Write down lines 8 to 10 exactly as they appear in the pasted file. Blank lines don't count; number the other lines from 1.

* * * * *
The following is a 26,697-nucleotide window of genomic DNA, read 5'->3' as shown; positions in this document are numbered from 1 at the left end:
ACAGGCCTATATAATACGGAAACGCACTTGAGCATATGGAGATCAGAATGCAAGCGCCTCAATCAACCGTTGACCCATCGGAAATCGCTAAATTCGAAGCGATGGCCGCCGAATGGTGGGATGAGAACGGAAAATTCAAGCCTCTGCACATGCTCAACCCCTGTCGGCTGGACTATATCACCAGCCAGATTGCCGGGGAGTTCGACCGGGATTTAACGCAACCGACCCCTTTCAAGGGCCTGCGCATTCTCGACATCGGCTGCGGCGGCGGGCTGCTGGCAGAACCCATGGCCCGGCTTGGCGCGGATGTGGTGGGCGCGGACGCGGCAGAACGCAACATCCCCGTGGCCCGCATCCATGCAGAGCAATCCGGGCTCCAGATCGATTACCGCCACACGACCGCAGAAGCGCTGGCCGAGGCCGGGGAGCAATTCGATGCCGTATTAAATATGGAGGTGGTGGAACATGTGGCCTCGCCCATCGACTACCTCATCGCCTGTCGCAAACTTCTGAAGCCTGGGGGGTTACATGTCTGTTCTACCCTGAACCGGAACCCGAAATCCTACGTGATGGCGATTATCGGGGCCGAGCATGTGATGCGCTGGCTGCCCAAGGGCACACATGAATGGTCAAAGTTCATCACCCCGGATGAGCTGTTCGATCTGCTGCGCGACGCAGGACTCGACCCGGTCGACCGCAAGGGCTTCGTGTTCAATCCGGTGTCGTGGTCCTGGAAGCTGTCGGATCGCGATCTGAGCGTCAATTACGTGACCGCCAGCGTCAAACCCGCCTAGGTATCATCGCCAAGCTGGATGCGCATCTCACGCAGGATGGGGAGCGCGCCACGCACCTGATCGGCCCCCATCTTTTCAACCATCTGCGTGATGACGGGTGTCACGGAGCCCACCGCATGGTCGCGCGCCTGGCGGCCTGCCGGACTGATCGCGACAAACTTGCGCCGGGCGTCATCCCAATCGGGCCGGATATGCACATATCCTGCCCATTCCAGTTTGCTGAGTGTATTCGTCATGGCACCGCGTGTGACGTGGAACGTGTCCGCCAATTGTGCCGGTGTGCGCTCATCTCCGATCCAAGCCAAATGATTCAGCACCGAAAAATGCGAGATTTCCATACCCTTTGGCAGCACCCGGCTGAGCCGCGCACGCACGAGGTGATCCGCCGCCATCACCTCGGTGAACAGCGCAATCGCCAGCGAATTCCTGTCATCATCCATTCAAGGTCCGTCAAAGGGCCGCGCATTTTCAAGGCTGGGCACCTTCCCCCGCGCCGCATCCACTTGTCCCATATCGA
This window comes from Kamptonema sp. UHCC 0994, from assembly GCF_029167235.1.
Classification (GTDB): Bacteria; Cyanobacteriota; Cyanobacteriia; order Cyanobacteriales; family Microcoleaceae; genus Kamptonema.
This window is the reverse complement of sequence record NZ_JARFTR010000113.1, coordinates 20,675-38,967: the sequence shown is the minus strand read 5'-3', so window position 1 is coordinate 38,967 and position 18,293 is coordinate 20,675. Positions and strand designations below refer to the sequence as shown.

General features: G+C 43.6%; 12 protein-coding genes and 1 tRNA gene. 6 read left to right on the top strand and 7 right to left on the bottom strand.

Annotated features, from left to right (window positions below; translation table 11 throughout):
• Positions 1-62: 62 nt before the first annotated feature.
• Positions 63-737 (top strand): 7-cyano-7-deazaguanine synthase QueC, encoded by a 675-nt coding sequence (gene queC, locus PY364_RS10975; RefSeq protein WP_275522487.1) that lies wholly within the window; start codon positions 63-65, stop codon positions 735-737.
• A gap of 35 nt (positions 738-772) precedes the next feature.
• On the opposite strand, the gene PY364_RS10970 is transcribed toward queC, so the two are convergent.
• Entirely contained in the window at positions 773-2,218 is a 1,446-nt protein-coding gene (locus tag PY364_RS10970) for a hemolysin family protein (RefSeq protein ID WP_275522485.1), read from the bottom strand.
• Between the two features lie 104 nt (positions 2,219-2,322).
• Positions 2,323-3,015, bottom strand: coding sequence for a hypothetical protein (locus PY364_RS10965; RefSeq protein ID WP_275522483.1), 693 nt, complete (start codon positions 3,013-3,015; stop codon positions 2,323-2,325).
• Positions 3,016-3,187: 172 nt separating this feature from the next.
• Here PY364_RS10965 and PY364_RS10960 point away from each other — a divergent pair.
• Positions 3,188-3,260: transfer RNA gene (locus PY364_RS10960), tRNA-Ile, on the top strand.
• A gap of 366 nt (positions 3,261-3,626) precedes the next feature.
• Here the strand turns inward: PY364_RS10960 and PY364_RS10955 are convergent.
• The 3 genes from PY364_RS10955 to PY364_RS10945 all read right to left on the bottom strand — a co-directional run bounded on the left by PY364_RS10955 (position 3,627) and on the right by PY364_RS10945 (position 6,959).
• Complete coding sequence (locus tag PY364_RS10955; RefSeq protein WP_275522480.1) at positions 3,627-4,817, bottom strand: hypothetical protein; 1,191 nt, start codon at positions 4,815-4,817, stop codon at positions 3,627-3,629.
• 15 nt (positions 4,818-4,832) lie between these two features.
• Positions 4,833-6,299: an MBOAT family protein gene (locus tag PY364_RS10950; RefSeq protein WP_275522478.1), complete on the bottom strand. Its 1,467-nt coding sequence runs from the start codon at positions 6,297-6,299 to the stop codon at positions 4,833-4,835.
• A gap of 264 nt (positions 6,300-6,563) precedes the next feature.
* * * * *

• Positions 1-62: 62 nt before the first annotated feature.
• Positions 63-737 (top strand): 7-cyano-7-deazaguanine synthase QueC, encoded by a 675-nt coding sequence (gene queC, locus PY364_RS10975; RefSeq protein WP_275522487.1) that lies wholly within the window; start codon positions 63-65, stop codon positions 735-737.
• A gap of 35 nt (positions 738-772) precedes the next feature.